Incentive programs are helpful to motivate front desk staff to use modern patient revenue cycle tools.
Stop me if you have heard this one before:
You: a smart and savvy medical provider who has spent some time investigating revenue cycle management tools for your medical practice and made the decision to adopt a software-based solution. Now, your front-office staff ho-hums the entire deal and doesn’t utilize the technology to its full capacity. How do you encourage them to buy into changing the way your revenue cycle is handled?
Step One: Discuss the Challenges in the Current System
Before introducing a patient revenue cycle solution to your front-office staff, encourage a frank and open discussion regarding possible challenges in the way your practice currently manages the revenue cycle. Make note of the top complaints and anxieties of your employees, then address them directly as selling points your new patient revenue cycle solution offers when introducing the new system.
Employee Concern: Your current check-in processes are inefficient and lead to lines of annoyed patients crowding the office.
Solution: Multiple studies have shown that strategically-placed kiosks can speed up check-in and registration processes by up to 50%, reducing office congestion and lessening front-office staff stress.
Employee Concern: Verifying patient demographic and insurance coverage information takes time away from other important front-office tasks.
Solution: Patient revenue cycle solutions actually work as digital assistants for your front-office staff by taking over tedious tasks such as demographic information verification, insurance coverage checks, and payment processing. When the burden of tiresome administrative tasks is removed, support staff can devote more time and attention to patient engagement.
Employee Concern: It can be awkward and upsetting for support staff to request large and/or unexpected payments from patients.
Solution: With a patient revenue cycle solution in place, employees are no longer saddled with making awkward patient payment requests. An effective solution will prompt patients for co-pays, deductibles, and co-insurance amounts and communicate patient payment responsibilities including residual balances transparently and privately.
Step Two: Address Change Anxieties
Employee Concern: Let’s face it—change is hard. Adopting new technology can be especially intimidating to employees. Front-office staff may be understandably worried that changing to a new patient revenue cycle management system will take too long to adopt and learn, resulting in an unwelcome disruption in workflow.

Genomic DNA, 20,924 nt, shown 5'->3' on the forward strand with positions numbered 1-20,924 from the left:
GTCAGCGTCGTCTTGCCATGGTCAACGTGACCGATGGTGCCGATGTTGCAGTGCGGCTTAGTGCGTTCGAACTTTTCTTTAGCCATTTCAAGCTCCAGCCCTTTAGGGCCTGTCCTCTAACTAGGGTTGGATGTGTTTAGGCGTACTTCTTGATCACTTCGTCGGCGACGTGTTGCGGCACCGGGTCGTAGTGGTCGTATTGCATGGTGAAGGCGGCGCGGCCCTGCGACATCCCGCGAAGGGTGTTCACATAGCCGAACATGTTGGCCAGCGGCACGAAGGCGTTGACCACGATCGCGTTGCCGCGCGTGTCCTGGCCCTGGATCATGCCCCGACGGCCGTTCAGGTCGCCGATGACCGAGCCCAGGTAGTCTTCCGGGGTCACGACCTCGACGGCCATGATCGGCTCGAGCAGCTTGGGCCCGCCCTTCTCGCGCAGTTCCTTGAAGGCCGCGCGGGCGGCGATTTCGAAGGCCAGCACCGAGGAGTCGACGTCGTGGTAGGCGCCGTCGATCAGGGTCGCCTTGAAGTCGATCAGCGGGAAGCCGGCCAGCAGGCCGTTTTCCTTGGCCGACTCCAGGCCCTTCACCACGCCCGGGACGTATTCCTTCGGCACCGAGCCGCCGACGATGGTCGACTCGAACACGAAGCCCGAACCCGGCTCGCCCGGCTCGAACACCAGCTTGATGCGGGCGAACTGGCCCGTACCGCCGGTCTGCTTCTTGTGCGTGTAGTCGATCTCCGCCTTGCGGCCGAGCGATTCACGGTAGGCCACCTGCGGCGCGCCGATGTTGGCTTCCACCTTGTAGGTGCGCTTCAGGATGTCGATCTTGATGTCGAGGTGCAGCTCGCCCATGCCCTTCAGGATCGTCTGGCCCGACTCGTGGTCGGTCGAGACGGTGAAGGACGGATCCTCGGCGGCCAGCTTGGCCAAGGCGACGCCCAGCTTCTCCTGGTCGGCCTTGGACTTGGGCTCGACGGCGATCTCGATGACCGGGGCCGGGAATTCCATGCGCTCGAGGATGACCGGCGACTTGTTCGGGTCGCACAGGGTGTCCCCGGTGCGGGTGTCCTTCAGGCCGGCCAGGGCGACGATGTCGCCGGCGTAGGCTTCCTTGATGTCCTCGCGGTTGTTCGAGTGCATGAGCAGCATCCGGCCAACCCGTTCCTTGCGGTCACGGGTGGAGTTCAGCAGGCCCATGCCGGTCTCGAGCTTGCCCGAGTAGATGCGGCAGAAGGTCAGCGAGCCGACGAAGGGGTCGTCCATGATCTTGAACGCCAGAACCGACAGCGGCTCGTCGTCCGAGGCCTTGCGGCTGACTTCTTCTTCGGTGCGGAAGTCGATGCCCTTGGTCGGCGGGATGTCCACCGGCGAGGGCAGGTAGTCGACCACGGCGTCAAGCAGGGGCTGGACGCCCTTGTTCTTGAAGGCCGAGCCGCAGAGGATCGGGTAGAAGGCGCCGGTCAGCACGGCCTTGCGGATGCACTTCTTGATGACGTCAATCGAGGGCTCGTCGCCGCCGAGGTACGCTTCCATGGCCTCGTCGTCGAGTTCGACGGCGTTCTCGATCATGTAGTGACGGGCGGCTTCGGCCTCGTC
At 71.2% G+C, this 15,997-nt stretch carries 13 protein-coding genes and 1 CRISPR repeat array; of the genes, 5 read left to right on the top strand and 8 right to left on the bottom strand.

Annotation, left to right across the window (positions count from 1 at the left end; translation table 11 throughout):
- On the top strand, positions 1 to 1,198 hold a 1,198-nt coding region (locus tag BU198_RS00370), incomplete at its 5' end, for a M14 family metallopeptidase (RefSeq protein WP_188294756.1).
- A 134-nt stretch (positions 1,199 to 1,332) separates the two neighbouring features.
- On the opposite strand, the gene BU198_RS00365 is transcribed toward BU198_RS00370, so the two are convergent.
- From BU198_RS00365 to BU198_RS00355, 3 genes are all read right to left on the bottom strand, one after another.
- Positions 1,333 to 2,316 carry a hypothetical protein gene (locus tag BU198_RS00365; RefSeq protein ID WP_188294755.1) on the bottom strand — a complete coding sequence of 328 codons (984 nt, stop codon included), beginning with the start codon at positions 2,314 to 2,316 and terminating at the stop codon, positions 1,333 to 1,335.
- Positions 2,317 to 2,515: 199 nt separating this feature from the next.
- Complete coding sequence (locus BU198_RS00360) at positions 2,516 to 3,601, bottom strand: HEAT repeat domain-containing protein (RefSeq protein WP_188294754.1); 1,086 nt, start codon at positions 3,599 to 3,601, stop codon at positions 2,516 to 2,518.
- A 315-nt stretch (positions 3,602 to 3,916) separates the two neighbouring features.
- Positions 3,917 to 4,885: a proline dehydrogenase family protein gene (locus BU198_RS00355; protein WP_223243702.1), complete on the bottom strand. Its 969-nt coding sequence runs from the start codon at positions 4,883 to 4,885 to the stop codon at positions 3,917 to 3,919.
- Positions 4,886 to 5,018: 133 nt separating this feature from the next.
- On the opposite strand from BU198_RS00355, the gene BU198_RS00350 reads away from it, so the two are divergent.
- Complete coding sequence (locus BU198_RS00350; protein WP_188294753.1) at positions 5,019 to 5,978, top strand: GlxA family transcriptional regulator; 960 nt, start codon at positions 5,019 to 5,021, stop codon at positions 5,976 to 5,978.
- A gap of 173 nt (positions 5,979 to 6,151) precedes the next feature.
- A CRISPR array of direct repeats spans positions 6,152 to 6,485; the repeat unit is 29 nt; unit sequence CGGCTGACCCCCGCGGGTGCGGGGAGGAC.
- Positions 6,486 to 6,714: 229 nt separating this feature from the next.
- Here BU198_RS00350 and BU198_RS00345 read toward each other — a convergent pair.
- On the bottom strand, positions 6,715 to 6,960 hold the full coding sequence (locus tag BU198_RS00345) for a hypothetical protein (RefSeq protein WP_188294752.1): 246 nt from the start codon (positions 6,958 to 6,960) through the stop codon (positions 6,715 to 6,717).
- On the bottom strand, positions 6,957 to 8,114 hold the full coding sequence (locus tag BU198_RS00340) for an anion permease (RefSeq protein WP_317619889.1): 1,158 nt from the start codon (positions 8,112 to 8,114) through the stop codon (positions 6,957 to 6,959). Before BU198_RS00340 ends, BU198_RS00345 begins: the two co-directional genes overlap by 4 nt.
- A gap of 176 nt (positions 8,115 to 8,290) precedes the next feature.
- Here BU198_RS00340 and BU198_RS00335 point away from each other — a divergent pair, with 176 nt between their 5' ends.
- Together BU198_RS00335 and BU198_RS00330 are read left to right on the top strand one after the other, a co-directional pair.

Solution: Any effectivepatient revenue cycle solution will seamlessly integrate with your current Patient Management System (PMS) through a quick installation process offering a user-friendly interface. In addition, the solution should have the ability to be customized with your practice’s visual branding, ensuring a cohesive patient experience.
One important point to note regarding the adoption of a new software-based patient revenue cycle approach is that the workforce (and therefore your front-office staff) is increasingly dominated by millennials, a generation who appreciates and even expects technology to manage most aspects of their daily work responsibilities. It is very likely that millennial employees will enjoy better job satisfaction and engagement when you adopt a software-based RCM solution.
Step Three: Provide Incentives
The ultimate goal of the first two steps listed here is to communicate the benefits of a patient revenue cycle solution while at the same time making employees feel heard and valued. Now is the time to turn your front-office staff into ambassadors who will introduce the system to patients and encourage them to use it.
First, take the time make sure that each support staff member understands how the patient revenue cycle solution works and why it is beneficial for patients.
Second, it is absolutely crucial to use incentive programs to reward support staff who publicize the new system and “sell” it effectively to patients. You may choose to provide individual rewards such as gift cards for gas or restaurants, or you could opt for group incentives that reward the staff for working together as a team to promote use of the new system. Experts suggest that non-monetary team rewards work best. For example, you might have staff work towards a special group outing such as a team dinner.
By following this three-step approach, medical providers can ease the change-related concerns of support staff while improving patient net collection rates and medical practice operating income.